As a TikTok creator dedicated to ensuring people have the information they need to advocate for a fair wage, I personally stand to lose a lot from a TikTok ban. But I’m more concerned about what is compromised when a social media platform is banned: our First Amendment right to speak freely, to express ourselves, and to access information. We can’t let this happen.
“How much do you make?” has always been a taboo question and for a couple of years after I graduated from college, I fell for that lie. I wondered how everyone else learned how to price themselves correctly, navigate negotiating salaries, and advocate for their rights when no one was discussing these things openly. But, a year ago, I realized these conversations had to be normalized. I went viral overnight on TikTok by asking strangers on the streets of Washington, DC, how much money they make. Three weeks later, I quit my six-figure, cushy data analyst job to become a full-time creator, dedicated to closing persistent wage gaps that marginalize women, minorities, workers with disabilities, and the LGBTQ+ community.
For the first six months of Salary Transparent Street’s existence, many of the videos I posted on TikTok earned over one million views. Off the bat, it was obvious that TikTok has a uniquely powerful reach for a social media app. It allowed regular people like myself the chance to speak their minds, go viral, and make a difference.
Now, my senator, Mark Warner of Virginia, has introduced a bill that would give the government the power to ban TikTok for everyone in America as well as almost any company or product owned by a “foreign adversary” that the secretary of commerce deems a national security risk. This ban threatens the very platform that has helped me build a community of millions of people committed to closing the wage gap — a systemic problem that has haunted this country for decades.
A SocialSphere poll from March 2023 showed that 71% of Gen Zers (people 18 to 26) have an active TikTok account. I was born in 1996, and depending on which source you consult, I’m either a millennial or Gen Z. Either way, I’m part of the generation that consumes content for breakfast, lunch, and dinner, and TikTok delivers. TikTok content is not only dynamic — blending text, music, visuals, and effects — it also can be educational. You can learn about science, politics, history, and life hacks, like “things you didn’t know until you were in your 30s!” TikTok’s editing tools are also what enabled me to break into this field. Before early 2022, I had never even created content because none of the tools were accessible. You often needed an expensive camera and knowledge of complex editing software. TikTok removed all those barriers and allowed me to bring my creative visions to life without having to leave the app.
If this TikTok ban goes through, all of that disappears. Because despite what our geriatric leaders might think, platforms are not totally interchangeable. I can’t simply transfer my followers and the accounts I follow to another app, and I can’t simply reconstitute the communities I’ve formed through TikTok. In that same vein, the disappearance of my account will also affect my followers, who rely on our content to learn about different careers, earning potential, pay transparency laws, and workers’ rights.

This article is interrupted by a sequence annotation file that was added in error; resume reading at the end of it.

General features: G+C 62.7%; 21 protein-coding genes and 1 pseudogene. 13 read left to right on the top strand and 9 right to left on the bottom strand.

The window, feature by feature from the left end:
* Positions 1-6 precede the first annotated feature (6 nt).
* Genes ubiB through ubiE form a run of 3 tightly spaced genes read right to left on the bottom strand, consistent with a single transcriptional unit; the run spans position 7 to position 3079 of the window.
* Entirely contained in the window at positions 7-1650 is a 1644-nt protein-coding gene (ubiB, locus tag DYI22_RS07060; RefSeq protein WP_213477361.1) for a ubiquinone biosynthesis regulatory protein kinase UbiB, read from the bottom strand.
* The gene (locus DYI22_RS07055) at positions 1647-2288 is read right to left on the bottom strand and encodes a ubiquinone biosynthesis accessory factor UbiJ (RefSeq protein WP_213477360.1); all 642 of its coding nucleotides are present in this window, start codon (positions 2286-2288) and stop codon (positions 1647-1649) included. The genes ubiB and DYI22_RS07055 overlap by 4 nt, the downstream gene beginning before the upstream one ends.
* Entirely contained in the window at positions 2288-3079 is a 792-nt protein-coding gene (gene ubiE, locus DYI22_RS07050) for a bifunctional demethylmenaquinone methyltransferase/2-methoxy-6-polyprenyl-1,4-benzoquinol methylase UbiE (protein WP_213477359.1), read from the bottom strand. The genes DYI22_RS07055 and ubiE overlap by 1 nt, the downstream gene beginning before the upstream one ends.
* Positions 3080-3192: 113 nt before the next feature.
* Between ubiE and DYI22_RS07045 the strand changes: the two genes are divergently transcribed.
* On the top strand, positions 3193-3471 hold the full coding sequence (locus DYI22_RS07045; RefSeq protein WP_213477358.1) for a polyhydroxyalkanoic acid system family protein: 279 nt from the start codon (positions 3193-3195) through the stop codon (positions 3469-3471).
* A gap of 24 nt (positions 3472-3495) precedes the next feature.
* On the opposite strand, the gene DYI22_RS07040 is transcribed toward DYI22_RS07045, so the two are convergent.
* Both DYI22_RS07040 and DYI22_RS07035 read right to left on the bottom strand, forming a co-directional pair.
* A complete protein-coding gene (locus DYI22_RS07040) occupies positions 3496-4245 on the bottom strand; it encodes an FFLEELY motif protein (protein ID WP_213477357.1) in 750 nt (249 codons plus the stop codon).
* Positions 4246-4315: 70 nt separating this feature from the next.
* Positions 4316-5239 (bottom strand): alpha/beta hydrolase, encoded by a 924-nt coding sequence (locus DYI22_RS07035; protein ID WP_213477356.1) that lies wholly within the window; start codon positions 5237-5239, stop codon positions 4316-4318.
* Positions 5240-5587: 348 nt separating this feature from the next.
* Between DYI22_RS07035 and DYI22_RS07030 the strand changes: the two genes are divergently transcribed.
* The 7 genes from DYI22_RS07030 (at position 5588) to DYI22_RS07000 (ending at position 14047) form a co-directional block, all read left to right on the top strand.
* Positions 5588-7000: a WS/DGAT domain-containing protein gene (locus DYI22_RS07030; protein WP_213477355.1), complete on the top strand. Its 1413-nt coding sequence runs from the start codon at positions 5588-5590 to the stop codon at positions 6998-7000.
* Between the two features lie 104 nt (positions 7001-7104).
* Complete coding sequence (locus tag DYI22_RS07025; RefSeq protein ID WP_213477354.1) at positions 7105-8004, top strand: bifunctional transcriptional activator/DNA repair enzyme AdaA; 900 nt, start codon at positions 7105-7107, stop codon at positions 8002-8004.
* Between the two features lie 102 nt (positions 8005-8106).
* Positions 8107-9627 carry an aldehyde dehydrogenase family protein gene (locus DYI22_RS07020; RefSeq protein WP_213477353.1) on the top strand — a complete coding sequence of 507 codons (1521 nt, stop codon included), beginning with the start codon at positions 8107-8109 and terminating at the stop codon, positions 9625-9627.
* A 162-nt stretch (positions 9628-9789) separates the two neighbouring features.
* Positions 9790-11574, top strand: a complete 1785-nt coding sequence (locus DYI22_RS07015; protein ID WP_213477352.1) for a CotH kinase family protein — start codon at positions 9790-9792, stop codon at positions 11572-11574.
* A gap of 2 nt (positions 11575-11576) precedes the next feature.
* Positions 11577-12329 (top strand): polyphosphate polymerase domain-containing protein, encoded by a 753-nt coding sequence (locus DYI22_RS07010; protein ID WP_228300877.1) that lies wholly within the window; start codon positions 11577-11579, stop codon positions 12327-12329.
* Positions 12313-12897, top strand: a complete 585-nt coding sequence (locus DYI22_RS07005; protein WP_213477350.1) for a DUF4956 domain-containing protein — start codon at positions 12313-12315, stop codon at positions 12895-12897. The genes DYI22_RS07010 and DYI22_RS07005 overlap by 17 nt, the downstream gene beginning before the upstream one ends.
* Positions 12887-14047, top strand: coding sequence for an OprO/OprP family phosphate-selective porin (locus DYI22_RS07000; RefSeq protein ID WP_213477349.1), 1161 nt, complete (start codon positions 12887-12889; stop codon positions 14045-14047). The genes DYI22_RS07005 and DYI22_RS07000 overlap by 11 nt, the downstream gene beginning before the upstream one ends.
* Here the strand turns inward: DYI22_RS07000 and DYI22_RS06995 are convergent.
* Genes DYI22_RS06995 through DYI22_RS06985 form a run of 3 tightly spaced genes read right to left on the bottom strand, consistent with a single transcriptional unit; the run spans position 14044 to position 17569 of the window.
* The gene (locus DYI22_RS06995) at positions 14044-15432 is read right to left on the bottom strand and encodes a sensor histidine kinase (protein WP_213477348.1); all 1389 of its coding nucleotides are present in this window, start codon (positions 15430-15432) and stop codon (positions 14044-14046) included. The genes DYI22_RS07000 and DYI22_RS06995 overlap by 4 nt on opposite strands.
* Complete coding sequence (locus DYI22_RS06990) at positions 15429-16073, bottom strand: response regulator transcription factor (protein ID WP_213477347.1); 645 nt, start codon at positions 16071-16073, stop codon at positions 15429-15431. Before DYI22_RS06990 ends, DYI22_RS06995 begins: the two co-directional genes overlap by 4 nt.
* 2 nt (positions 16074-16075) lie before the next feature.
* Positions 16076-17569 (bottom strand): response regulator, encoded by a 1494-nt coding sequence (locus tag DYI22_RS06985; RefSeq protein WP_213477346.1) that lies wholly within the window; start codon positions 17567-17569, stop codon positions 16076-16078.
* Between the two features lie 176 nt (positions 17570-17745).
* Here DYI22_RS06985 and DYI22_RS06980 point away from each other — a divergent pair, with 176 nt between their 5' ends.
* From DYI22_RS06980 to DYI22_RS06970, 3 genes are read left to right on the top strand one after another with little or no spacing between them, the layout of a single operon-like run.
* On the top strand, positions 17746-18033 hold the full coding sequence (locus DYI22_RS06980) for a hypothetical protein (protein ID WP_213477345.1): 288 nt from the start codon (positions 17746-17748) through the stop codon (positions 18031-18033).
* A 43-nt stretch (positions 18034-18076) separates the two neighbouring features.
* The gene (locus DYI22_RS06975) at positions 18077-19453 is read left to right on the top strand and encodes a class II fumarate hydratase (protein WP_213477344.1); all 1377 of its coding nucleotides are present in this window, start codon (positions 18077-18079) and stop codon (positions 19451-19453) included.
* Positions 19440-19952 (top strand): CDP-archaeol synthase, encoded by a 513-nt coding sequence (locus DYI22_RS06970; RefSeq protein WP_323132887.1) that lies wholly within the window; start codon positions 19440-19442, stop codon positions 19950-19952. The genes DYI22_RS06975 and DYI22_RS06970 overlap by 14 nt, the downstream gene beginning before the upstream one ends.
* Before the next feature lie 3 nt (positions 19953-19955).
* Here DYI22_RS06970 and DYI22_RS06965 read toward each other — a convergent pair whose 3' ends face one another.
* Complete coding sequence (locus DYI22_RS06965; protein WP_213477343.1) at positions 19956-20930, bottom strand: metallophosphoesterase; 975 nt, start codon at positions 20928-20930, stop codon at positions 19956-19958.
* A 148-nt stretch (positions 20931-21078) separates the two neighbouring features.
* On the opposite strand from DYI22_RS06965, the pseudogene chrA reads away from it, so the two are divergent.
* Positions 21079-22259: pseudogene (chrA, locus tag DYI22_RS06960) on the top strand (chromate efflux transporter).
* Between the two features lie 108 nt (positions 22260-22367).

Of course, I want my data to be secure and my privacy protected, but banning TikTok isn’t the solution. Billed as a plan to keep Americans’ data safe from the Chinese government, experts across the political spectrum have explained why this ban could not only exacerbate the very problems Congress thinks it’s solving but would also “be an entirely unAmerican, undemocratic, and inappropriate response to an unproven risk that the Chinese-owned platform will share users’ data with Beijing for nefarious purposes,” as journalist Chris Stokel-Walker argued in The Washington Post.
And let’s be real: TikTok is in no way the only social media company to act like our private data is their personal piggy bank. Instagram, YouTube, and Twitter have all gotten in hot water for very similar invasive practices over the past few years. The only difference is that TikTok is owned by a Chinese company and these other platforms are not.
I’ll never forget voting in my first presidential election in 2016, the one where Cambridge Analytica, a political advertising firm, illicitly collected personal information belonging to millions of Facebook users in an effort to help Donald Trump win the election. And, more recently, I remember running to TikTok after Roe v. Wade was overturned because, according to a report from WIRED, Facebook and Instagram’s parent company, Meta, suppressed some abortion-related content, making it harder for people to find accurate information. (A Meta spokesperson told the publication that the company did not change its moderation policies in response to Roe being overturned.)
My point is that TikTok is not the only app we should be concerned about. And if the true issue at hand was “data privacy,” our leaders would be suggesting real, comprehensive privacy protections and surveillance reform, not a bill that would target one single app and give our government increased control over what information we can and can’t consume.
Congress needs to hear from all of us that young people — also known as the second largest potential voting bloc in the country — will not stand for this type of xenophobic government censorship and that we will not be supporting any member’s bid for reelection if they pass such extreme and unconstitutional legislation. Please join me in calling your congressperson and telling them to vote against any TikTok ban that comes to the floor. Our right to free speech depends on it.
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